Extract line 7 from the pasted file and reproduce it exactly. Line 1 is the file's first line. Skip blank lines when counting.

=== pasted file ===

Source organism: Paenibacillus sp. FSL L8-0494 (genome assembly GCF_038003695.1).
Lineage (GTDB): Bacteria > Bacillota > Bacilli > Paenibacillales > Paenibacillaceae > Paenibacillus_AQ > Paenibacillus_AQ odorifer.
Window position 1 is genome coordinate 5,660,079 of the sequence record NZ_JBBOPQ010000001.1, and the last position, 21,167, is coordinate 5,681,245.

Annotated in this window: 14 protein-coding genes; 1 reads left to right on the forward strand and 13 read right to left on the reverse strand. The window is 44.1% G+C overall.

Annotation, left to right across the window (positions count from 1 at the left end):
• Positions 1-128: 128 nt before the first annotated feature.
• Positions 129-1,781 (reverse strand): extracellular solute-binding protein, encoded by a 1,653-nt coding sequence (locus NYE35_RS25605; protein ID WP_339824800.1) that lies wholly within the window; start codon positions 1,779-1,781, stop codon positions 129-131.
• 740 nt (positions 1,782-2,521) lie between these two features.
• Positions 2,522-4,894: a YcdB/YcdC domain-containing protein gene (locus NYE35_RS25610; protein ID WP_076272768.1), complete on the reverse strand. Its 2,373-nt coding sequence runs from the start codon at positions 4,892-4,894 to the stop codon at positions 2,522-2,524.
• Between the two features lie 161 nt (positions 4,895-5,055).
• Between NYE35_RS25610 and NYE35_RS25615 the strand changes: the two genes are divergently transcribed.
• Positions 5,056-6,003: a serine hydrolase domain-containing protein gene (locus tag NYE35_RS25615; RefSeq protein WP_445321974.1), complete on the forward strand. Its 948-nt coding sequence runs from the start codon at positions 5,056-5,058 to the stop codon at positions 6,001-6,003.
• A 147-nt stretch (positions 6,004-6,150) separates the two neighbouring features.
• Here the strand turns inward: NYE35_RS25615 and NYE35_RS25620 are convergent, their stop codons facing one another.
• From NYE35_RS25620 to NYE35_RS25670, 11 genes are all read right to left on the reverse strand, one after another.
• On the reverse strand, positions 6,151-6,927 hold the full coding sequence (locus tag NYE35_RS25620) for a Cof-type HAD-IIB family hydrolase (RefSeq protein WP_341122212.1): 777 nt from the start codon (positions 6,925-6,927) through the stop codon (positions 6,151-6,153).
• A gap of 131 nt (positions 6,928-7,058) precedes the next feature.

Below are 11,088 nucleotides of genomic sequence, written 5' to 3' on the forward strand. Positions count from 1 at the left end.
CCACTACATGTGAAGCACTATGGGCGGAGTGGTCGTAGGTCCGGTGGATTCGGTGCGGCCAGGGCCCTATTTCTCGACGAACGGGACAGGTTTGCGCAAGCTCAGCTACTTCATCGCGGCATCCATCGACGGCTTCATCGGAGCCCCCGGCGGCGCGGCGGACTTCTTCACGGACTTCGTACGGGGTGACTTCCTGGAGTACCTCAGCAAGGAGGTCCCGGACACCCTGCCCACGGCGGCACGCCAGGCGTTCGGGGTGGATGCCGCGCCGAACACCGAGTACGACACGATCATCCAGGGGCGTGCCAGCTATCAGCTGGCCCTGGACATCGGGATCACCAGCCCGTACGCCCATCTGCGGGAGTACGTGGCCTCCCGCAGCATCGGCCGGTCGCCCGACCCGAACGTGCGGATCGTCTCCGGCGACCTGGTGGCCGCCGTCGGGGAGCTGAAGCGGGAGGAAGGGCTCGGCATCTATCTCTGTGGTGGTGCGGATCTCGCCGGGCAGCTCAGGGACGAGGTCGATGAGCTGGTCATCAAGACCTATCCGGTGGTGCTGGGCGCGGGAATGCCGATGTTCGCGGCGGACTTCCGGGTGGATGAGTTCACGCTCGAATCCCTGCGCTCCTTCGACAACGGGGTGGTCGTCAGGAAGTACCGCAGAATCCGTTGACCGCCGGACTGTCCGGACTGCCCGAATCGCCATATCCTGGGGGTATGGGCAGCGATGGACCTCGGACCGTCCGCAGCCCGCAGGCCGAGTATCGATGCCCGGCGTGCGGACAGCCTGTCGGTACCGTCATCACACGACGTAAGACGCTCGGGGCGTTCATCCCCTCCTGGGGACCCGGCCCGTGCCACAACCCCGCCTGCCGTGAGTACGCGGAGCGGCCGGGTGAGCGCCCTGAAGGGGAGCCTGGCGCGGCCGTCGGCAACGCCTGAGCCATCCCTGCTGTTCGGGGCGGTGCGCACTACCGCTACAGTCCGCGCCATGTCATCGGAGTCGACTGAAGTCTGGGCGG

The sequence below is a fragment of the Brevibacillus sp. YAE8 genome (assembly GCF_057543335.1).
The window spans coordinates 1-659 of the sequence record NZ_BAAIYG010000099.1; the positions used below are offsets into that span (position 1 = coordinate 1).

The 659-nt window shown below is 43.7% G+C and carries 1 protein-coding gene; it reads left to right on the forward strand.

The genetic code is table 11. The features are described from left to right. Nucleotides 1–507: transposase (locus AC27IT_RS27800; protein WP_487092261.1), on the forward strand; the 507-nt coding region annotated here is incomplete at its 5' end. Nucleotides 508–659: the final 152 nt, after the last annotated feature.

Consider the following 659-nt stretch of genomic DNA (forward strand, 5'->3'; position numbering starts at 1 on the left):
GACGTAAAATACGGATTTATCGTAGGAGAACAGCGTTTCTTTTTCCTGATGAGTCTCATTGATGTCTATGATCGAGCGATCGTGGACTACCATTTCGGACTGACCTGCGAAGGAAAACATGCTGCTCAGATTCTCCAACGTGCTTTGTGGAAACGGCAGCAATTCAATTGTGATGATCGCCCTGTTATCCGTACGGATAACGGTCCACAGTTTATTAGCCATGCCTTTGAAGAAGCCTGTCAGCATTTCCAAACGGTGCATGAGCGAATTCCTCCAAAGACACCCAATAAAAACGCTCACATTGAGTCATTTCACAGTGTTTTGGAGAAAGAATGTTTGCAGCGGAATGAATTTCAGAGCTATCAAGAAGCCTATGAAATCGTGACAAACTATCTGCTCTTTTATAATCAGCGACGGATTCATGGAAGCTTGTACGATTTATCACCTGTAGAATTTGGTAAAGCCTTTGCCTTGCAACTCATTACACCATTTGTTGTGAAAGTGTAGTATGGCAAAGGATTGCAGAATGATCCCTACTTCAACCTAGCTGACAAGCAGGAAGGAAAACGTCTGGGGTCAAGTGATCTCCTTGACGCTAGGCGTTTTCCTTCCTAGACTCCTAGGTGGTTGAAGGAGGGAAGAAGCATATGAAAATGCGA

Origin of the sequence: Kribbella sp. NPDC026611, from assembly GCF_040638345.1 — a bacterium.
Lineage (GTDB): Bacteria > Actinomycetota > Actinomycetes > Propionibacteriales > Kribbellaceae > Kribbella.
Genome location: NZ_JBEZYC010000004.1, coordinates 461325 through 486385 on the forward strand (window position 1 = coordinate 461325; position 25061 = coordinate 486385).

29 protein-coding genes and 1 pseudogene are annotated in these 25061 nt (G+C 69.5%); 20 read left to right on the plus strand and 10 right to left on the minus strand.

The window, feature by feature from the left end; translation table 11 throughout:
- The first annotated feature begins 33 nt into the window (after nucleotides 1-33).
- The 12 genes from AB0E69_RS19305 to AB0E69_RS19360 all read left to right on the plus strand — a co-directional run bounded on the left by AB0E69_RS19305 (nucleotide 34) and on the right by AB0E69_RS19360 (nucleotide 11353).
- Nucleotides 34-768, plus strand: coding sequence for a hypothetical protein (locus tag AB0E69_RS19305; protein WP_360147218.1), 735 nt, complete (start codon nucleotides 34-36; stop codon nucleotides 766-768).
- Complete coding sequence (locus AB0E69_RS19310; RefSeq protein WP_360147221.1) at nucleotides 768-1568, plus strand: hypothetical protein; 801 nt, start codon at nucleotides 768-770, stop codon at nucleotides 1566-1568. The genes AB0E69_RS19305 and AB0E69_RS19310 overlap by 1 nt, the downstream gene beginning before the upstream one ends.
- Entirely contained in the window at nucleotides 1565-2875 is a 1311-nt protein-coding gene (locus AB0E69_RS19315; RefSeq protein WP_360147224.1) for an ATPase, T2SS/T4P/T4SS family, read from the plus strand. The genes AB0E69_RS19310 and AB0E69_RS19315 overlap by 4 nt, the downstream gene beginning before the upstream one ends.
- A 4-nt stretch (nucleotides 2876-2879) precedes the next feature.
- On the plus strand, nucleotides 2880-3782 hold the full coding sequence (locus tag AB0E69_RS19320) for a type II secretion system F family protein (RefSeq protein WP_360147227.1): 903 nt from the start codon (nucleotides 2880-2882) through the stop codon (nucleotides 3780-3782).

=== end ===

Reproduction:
• Positions 129-1,781 (reverse strand): extracellular solute-binding protein, encoded by a 1,653-nt coding sequence (locus NYE35_RS25605; protein ID WP_339824800.1) that lies wholly within the window; start codon positions 1,779-1,781, stop codon positions 129-131.